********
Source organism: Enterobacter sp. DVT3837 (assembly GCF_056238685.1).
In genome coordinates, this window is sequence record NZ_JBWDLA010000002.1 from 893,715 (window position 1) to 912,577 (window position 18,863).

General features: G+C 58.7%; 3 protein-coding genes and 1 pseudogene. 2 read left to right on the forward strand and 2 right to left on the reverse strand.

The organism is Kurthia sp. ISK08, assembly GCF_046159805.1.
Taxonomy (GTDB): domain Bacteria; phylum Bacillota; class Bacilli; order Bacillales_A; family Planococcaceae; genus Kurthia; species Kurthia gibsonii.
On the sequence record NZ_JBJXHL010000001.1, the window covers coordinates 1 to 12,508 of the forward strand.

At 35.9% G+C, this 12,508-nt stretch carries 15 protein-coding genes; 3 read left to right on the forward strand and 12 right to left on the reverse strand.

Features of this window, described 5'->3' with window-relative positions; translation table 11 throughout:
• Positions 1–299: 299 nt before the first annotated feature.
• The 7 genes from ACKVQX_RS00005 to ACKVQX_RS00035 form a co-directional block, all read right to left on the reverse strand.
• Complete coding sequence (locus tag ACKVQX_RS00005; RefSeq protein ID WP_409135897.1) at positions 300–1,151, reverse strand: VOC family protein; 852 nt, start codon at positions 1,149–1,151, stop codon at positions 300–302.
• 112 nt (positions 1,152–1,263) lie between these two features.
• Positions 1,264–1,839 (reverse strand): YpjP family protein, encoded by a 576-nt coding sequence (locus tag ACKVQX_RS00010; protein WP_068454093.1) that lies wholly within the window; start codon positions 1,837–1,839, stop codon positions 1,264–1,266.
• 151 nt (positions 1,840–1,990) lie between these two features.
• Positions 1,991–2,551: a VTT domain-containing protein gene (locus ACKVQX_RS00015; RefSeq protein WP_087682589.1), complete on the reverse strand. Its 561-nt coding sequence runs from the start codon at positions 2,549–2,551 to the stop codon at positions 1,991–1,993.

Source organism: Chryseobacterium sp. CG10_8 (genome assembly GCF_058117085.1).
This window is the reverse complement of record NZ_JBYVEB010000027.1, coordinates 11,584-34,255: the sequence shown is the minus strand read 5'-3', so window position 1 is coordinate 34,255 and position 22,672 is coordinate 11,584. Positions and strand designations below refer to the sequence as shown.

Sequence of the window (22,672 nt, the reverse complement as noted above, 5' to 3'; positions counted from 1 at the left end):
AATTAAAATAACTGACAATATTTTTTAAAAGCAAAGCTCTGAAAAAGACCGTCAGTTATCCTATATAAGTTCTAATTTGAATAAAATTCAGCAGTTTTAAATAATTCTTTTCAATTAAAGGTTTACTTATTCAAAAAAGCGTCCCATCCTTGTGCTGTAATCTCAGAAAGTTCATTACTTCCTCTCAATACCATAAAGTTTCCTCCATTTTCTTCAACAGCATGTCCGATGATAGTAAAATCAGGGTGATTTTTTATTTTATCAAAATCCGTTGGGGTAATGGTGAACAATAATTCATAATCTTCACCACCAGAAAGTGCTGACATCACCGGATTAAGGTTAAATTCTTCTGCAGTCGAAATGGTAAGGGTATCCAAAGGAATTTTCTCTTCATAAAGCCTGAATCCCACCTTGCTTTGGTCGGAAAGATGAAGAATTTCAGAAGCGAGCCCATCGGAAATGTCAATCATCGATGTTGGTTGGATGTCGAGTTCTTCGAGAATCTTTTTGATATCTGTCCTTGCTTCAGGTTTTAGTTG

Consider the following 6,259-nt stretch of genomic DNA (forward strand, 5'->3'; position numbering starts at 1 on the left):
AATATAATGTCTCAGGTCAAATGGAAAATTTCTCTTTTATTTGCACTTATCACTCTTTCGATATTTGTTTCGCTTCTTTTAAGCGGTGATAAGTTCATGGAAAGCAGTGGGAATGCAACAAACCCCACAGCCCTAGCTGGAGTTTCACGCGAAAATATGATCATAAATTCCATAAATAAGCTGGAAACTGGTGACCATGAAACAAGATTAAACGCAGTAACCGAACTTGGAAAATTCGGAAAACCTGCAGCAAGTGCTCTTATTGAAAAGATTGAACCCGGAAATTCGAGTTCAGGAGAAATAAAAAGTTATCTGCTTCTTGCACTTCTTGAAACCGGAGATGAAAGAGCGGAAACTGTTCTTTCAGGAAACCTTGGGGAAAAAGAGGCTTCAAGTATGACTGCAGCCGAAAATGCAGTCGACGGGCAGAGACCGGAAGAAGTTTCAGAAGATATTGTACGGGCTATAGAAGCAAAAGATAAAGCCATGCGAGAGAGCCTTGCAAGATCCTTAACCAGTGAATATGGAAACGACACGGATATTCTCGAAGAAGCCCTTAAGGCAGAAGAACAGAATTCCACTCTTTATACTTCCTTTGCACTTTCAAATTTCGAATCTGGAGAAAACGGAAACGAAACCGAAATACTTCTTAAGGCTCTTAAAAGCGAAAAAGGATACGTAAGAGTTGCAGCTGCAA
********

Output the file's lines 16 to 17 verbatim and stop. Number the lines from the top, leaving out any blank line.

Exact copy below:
Source organism: Chryseobacterium sp. CG10_8 (genome assembly GCF_058117085.1).
This window is the reverse complement of record NZ_JBYVEB010000027.1, coordinates 11,584-34,255: the sequence shown is the minus strand read 5'-3', so window position 1 is coordinate 34,255 and position 22,672 is coordinate 11,584. Positions and strand designations below refer to the sequence as shown.